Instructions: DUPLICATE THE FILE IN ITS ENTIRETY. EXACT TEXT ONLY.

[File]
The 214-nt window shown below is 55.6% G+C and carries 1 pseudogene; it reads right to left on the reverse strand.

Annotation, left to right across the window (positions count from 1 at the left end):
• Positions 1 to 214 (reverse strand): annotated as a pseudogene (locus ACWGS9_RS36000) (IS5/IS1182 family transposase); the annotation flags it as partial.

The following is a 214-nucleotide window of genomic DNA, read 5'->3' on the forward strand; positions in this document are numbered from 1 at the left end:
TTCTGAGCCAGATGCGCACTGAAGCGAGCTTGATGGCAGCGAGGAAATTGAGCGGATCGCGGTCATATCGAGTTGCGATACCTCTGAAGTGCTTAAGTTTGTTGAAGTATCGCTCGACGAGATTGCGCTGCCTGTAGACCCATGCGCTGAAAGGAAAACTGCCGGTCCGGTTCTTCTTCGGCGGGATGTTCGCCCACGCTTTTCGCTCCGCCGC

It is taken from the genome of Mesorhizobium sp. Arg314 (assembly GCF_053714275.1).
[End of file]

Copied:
The 214-nt window shown below is 55.6% G+C and carries 1 pseudogene; it reads right to left on the reverse strand.

Annotation, left to right across the window (positions count from 1 at the left end):
• Positions 1 to 214 (reverse strand): annotated as a pseudogene (locus ACWGS9_RS36000) (IS5/IS1182 family transposase); the annotation flags it as partial.

The following is a 214-nucleotide window of genomic DNA, read 5'->3' on the forward strand; positions in this document are numbered from 1 at the left end:
TTCTGAGCCAGATGCGCACTGAAGCGAGCTTGATGGCAGCGAGGAAATTGAGCGGATCGCGGTCATATCGAGTTGCGATACCTCTGAAGTGCTTAAGTTTGTTGAAGTATCGCTCGACGAGATTGCGCTGCCTGTAGACCCATGCGCTGAAAGGAAAACTGCCGGTCCGGTTCTTCTTCGGCGGGATGTTCGCCCACGCTTTTCGCTCCGCCGC

It is taken from the genome of Mesorhizobium sp. Arg314 (assembly GCF_053714275.1).